Just so I remember this awesome dinner I just made up after stealing a magazine (fine, it was Martha Stewart Living) from the hospital yesterday (didn't really need the magazine because I didn't follow the recipe anyway, so I sort of feel bad about the stealing part--my alien baby made me do it). I couldn't follow the other recipe because I needed to get rid of the shit-ton of broccoli my CSA is giving me. But I did steal the lemon idea from it. But really, I promise, this recipe is all me me me mine myown myself me:

1 onion, sliced
3 cloves garlic (skins on, whole)

1 container of ricotta
1/2 c Kefir, plain
spinach leaves
basil leaves

broccoli, finely chopped

2 lemons

No-boil noodles
mozzarella, grated
parmesan, grated

Preheat oven to 400F. Toss onion slices with oil. Roast onion and garlic for 30min.

Meanwhile, thinly slice lemons, put in a pot of water. Bring to a boil. Boil 7min. Take out of water and lay on paper towels to drain (take seeds out of lemons).

When onions and garlic are done, reduce oven heat to 350F. Combine onions, garlic (squeeze out of skins), ricotta, Kefir, spinach, and basil in a food processor. Puree.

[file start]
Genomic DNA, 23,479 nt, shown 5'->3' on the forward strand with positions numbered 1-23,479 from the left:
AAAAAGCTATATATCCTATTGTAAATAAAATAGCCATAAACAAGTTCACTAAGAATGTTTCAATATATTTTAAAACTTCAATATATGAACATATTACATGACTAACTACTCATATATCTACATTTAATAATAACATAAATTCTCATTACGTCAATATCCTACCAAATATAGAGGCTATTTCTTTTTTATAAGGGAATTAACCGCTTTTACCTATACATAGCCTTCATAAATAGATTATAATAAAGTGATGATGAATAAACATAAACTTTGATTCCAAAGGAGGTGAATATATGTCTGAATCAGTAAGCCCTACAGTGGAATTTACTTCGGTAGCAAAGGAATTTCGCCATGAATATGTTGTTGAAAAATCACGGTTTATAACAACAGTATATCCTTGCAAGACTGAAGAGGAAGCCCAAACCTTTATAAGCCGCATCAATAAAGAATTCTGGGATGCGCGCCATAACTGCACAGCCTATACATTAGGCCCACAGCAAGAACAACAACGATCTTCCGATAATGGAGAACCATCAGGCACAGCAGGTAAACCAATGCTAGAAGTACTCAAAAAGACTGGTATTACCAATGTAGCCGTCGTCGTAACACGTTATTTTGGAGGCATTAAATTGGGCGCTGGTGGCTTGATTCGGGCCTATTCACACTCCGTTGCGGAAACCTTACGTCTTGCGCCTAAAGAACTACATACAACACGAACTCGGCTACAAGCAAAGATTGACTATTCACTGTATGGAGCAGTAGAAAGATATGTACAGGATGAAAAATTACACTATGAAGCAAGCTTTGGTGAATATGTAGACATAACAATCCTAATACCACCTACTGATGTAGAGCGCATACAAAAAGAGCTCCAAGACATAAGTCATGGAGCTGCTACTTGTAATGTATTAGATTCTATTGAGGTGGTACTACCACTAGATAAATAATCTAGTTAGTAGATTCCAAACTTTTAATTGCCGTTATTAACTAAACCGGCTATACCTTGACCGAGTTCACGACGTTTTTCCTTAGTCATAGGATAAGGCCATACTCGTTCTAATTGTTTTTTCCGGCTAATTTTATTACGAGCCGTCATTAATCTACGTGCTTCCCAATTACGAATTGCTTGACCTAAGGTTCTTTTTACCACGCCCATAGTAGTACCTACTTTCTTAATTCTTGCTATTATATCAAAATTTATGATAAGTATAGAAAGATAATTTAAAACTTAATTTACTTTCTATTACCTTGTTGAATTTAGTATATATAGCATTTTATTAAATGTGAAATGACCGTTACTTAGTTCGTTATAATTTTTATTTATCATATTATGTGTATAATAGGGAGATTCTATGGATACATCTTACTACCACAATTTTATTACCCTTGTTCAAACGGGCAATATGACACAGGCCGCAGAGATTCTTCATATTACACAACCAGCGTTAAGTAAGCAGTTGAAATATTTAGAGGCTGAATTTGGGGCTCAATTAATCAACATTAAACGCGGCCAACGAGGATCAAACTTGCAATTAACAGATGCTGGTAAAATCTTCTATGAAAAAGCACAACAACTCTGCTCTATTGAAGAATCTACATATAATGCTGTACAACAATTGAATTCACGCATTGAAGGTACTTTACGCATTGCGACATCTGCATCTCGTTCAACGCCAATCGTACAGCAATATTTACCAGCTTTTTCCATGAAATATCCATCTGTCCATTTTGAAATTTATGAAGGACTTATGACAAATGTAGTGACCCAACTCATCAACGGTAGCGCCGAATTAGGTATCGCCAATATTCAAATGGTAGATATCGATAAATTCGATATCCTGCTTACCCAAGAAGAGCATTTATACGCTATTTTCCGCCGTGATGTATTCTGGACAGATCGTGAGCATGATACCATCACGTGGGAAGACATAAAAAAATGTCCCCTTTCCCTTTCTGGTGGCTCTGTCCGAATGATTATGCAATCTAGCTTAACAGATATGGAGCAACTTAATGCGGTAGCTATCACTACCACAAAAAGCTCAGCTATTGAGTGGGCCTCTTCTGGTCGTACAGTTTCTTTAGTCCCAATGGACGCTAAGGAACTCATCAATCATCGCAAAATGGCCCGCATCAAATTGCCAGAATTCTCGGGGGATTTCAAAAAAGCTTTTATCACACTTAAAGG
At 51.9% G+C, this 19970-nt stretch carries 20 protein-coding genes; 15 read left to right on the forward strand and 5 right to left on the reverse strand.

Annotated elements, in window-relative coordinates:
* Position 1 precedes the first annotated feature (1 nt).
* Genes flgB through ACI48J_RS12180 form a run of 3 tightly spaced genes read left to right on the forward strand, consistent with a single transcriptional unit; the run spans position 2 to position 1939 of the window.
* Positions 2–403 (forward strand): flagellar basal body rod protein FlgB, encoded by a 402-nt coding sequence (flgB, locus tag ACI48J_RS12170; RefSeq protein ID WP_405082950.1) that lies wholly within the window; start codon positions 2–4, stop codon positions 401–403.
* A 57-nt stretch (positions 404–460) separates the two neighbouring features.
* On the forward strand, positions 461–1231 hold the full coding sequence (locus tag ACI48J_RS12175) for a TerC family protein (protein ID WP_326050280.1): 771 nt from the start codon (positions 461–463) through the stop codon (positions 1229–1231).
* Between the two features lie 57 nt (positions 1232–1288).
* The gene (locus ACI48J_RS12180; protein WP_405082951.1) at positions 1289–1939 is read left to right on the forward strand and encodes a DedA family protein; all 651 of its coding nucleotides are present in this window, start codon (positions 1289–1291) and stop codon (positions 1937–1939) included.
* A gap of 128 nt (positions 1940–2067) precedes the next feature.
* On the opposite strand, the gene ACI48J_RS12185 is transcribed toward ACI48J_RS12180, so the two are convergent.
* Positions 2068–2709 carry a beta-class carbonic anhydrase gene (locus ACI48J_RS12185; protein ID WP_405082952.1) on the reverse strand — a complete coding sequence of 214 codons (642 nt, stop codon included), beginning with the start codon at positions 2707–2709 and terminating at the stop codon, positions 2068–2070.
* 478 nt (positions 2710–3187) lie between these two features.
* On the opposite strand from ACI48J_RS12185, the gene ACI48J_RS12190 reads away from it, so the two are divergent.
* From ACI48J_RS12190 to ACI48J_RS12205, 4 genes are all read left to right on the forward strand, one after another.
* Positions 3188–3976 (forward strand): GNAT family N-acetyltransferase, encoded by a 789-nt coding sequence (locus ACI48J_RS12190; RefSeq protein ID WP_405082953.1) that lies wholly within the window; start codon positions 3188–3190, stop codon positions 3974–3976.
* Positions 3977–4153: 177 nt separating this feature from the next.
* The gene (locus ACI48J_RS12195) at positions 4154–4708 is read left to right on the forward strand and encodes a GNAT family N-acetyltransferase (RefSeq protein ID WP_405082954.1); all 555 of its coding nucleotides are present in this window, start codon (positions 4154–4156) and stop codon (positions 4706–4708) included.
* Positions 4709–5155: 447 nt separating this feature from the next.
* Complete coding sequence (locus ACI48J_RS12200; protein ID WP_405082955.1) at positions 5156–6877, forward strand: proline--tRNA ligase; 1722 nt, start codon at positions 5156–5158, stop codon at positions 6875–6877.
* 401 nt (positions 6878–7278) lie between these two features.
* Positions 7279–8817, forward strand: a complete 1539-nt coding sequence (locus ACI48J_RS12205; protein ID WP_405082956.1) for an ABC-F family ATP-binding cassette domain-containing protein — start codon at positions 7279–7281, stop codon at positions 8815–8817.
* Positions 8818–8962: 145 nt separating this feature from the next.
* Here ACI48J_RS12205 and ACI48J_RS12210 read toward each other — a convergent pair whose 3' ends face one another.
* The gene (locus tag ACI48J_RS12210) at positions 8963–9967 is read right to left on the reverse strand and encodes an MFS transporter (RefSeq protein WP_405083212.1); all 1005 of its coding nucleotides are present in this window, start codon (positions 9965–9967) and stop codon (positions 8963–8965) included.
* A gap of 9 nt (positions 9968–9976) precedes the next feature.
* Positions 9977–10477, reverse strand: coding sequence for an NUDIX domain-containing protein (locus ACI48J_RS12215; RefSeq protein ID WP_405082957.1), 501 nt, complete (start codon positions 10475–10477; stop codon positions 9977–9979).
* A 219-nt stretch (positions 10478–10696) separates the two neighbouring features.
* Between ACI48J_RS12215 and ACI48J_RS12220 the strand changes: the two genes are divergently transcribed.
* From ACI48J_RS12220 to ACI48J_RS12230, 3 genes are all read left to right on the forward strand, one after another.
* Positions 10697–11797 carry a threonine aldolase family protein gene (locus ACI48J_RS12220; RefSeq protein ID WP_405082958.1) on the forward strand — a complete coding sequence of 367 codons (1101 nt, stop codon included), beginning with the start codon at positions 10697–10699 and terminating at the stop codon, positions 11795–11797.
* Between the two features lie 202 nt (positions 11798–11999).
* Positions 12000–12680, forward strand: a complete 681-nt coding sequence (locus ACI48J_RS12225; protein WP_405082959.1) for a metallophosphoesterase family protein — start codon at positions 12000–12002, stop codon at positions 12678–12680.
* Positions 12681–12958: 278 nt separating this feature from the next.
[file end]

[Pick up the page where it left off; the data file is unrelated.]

Oil casarole pan, spread the puree on the lasagna noodles and layer as follows:

Repeat layers two more times (3 total).

Bake covered for 30 min. Then uncover and broil on high for 5 min (okay, so I also stole the bake time).

Broccoli will be crunchy.

This is good. I promise.

Tuesday, May 3, 2011

If I Had a Bucket List . . .

Putting a lock on this bridge in Germany would be on it.
Photo by Louisa Osorio

As would post-it noting someone's car like this.
Photo by Marian Cristina Debenedetti

And I just like this one . . . hey, it's reading! And reading in Amsterdam! For sure on my retroactive bucket list.
Photo by Peter Leeuwerink

From GOOD.

Monday, May 2, 2011

I'm Putting this Here Because I am Definitely Going to Want to Find It Later

So there:

Covers of Leonard Cohen's “Hallelujah”

I may have a bit of an obsession . . . as apparently does everyone else.